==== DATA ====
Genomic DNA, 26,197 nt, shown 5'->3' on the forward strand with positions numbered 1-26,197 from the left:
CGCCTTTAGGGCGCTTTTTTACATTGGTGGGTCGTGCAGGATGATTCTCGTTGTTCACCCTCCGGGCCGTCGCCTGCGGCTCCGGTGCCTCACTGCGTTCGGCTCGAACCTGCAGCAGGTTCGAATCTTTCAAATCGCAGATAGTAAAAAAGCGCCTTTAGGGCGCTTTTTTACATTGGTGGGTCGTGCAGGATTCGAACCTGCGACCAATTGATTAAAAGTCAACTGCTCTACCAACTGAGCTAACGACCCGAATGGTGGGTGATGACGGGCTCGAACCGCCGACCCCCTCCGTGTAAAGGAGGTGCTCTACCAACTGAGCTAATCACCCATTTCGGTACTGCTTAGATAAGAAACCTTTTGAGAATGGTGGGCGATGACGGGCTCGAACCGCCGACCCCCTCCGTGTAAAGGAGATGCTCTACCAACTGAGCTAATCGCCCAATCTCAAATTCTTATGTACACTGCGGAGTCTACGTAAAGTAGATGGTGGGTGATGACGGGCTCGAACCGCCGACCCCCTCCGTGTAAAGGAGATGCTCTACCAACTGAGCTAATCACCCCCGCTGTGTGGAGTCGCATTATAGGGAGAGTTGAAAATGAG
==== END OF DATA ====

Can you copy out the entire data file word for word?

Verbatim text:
Genomic DNA, 26,197 nt, shown 5'->3' on the forward strand with positions numbered 1-26,197 from the left:
CGCCTTTAGGGCGCTTTTTTACATTGGTGGGTCGTGCAGGATGATTCTCGTTGTTCACCCTCCGGGCCGTCGCCTGCGGCTCCGGTGCCTCACTGCGTTCGGCTCGAACCTGCAGCAGGTTCGAATCTTTCAAATCGCAGATAGTAAAAAAGCGCCTTTAGGGCGCTTTTTTACATTGGTGGGTCGTGCAGGATTCGAACCTGCGACCAATTGATTAAAAGTCAACTGCTCTACCAACTGAGCTAACGACCCGAATGGTGGGTGATGACGGGCTCGAACCGCCGACCCCCTCCGTGTAAAGGAGGTGCTCTACCAACTGAGCTAATCACCCATTTCGGTACTGCTTAGATAAGAAACCTTTTGAGAATGGTGGGCGATGACGGGCTCGAACCGCCGACCCCCTCCGTGTAAAGGAGATGCTCTACCAACTGAGCTAATCGCCCAATCTCAAATTCTTATGTACACTGCGGAGTCTACGTAAAGTAGATGGTGGGTGATGACGGGCTCGAACCGCCGACCCCCTCCGTGTAAAGGAGATGCTCTACCAACTGAGCTAATCACCCCCGCTGTGTGGAGTCGCATTATAGGGAGAGTTGAAAATGAG